Many Sault voters realized they were conservatives, says Spina

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It still didn’t end in a victory for him, but Sault Conservative candidate Sonny Spina – in his second presidential race – nearly toppled Sault Liberal MP Terry Sheehan in the Sept. 20 federal election.

It wasn’t until Thursday – after all the mail-in ballots were counted – that it became clear that Sheehan had been re-elected in the 2021 vote.

But it was by only 247 votes.

“I think a lot of people in our town have realized that they are actually conservatives and they didn’t know it,” Spina said on Sunday.

The end results showed Sheehan and the Liberals lost ground to Spina and the Conservatives, not the NDP (the Liberal Party’s traditional electoral rival in Sault Ste. Marie).

Locally, Wednesday night’s vote count showed:

People’s Party – PPC Kasper Makowski 1943

NDP- New Democratic Party – Marie Morin-Strom 8,043

Liberal -Terry Sheehan 15,231

Curator – Sonny Spina 14,984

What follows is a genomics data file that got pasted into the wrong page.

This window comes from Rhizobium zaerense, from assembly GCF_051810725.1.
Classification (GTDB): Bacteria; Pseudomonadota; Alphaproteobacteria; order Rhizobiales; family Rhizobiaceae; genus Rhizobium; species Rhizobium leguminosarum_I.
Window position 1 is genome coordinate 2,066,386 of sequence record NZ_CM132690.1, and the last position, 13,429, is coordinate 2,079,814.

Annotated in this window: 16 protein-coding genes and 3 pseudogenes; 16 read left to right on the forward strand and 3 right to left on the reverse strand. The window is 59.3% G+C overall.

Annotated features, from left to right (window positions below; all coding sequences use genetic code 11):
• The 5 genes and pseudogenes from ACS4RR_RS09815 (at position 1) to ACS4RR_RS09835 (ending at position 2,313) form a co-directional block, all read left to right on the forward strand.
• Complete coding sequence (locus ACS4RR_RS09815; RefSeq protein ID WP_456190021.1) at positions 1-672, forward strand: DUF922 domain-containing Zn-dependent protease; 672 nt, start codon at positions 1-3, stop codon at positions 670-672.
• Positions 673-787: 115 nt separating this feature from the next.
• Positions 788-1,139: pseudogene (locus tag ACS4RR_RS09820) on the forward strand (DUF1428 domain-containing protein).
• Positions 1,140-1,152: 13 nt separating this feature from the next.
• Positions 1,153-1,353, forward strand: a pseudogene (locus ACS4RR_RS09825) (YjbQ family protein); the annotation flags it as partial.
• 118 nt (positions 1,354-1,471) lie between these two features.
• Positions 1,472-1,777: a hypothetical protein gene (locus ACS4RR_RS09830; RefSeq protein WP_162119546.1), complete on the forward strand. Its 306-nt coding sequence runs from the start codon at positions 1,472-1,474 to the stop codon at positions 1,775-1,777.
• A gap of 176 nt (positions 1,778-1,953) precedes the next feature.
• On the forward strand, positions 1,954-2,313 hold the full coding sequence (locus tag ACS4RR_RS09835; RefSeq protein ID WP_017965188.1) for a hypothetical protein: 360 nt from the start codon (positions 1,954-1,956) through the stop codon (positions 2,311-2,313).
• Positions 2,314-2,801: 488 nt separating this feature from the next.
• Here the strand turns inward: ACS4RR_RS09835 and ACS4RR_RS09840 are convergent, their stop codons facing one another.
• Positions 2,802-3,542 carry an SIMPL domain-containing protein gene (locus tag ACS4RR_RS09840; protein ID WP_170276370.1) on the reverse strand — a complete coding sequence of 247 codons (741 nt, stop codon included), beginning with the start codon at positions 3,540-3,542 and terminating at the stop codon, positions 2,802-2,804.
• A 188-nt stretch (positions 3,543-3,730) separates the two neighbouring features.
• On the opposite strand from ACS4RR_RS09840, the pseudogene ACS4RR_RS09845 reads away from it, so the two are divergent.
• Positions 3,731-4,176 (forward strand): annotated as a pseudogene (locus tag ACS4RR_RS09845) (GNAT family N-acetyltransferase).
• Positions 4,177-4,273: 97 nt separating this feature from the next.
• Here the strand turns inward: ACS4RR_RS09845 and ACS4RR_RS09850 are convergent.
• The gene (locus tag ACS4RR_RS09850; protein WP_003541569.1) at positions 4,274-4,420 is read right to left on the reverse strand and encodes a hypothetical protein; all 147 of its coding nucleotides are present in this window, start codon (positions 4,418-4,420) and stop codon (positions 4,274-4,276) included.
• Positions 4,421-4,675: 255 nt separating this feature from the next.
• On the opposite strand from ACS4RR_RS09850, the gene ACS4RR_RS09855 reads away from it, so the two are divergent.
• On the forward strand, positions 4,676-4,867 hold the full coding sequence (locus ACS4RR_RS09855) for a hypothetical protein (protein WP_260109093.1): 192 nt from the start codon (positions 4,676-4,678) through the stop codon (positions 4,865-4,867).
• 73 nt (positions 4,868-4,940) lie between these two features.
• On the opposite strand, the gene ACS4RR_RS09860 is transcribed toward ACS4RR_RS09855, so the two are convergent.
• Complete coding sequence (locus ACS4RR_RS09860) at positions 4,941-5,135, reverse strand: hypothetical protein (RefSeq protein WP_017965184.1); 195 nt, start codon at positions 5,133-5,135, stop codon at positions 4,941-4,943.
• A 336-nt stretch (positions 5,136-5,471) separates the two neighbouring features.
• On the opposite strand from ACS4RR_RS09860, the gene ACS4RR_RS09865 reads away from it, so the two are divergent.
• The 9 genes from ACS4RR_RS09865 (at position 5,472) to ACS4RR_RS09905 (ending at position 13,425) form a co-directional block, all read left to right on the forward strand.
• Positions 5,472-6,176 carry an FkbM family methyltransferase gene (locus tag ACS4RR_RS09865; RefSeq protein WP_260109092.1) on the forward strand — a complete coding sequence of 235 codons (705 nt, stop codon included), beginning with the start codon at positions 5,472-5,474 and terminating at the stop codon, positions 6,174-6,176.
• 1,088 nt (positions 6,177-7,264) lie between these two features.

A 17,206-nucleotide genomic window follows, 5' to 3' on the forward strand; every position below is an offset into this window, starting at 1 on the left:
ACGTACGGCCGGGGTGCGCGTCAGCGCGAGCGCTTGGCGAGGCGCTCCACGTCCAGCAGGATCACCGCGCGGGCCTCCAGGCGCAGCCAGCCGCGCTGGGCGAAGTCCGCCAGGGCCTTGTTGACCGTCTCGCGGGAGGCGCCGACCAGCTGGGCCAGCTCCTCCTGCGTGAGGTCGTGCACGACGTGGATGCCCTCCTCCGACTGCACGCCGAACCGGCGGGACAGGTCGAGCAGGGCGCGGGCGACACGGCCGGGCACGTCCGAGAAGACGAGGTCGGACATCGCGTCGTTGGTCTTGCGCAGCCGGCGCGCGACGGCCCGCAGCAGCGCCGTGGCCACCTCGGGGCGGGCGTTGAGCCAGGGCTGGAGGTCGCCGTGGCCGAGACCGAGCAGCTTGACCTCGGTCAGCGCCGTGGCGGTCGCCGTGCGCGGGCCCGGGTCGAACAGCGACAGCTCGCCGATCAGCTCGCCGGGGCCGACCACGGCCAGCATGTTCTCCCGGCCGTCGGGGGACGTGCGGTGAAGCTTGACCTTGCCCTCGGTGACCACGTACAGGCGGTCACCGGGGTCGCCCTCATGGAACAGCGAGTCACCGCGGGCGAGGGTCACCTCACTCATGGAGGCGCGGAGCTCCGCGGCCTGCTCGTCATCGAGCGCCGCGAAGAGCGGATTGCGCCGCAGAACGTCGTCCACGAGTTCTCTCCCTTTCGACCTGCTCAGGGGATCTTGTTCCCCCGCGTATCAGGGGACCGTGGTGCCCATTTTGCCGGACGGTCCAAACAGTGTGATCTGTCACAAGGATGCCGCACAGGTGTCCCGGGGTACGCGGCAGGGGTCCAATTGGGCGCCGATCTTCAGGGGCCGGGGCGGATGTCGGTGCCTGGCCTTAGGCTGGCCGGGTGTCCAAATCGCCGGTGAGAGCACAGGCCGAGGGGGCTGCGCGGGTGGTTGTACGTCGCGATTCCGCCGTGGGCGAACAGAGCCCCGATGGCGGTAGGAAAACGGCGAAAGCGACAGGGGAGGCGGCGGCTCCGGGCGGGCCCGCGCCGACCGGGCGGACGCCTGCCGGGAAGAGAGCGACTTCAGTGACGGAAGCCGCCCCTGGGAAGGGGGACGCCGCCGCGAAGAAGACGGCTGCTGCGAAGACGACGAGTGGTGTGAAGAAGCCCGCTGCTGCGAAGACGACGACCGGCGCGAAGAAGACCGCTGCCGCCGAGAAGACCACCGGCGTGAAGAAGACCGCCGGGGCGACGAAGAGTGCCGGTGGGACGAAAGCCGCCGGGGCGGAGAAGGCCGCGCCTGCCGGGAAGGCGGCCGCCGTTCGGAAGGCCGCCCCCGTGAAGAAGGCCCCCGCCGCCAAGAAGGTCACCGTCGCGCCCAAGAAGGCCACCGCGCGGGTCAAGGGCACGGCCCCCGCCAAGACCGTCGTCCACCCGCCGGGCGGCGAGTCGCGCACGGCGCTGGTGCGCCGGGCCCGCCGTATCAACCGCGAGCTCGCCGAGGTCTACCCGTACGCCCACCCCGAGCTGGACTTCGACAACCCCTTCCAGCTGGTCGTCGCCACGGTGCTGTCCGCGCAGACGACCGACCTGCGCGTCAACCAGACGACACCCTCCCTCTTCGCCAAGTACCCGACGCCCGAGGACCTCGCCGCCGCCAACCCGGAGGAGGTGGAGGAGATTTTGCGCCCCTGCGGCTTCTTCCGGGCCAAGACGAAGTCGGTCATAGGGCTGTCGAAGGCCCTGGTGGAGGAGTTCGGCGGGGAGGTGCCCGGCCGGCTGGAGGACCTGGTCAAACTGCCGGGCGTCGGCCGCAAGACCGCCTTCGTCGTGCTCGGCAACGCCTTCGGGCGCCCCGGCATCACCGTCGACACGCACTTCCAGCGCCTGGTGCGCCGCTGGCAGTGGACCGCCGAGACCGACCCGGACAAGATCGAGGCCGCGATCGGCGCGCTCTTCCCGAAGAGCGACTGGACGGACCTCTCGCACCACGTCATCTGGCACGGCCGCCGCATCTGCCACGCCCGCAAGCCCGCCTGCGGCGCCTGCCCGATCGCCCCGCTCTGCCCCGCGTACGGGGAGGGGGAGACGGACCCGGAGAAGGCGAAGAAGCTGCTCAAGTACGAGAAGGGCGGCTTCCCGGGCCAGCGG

“They recognized that our platform was a great platform that addressed many issues in Canada, be it the economy, employment or social issues, helping those in need,” said Spina.

“People recognized that across the city and people really supported this platform. It’s a great platform and I think people really enjoyed hearing about it. I just wish they had more time to hear about it because there was so much in there, for everyone.

Throughout the campaign, Spina has promoted the Conservatives’ job-boosting plan to recoup a million jobs lost during the COVID-19 pandemic, phasing out COVID benefits to put people back in work, a GST holiday in December on all purchases made in brick-and-mortar stores, loans of up to $ 200,000, 25 percent of which are repayable for businesses, and a Dine and Explore Canada program in under which consumers would receive dining out tax credits in support of the Canadian restaurant industry.

“People really had questions… when we started talking about our platform, they were really interested,” Spina said.

Sheehan was re-elected as an MP after a close race, with record spending of $ 750 million for that constituency.

Justin Trudeau’s Liberals won a third consecutive federal election and are now expected to form a second consecutive minority government.

Minority governments traditionally last two to two and a half years.

If this tradition continues, voters in Sault will join voters across Canada in another election in 2023 or 2024.

Would Spina run again?

“It’s hard to say,” he said.

“Running in an election is very difficult for families. It takes a long time away from families. You don’t get that time back. So, this is something that I definitely have to weigh in moving forward.

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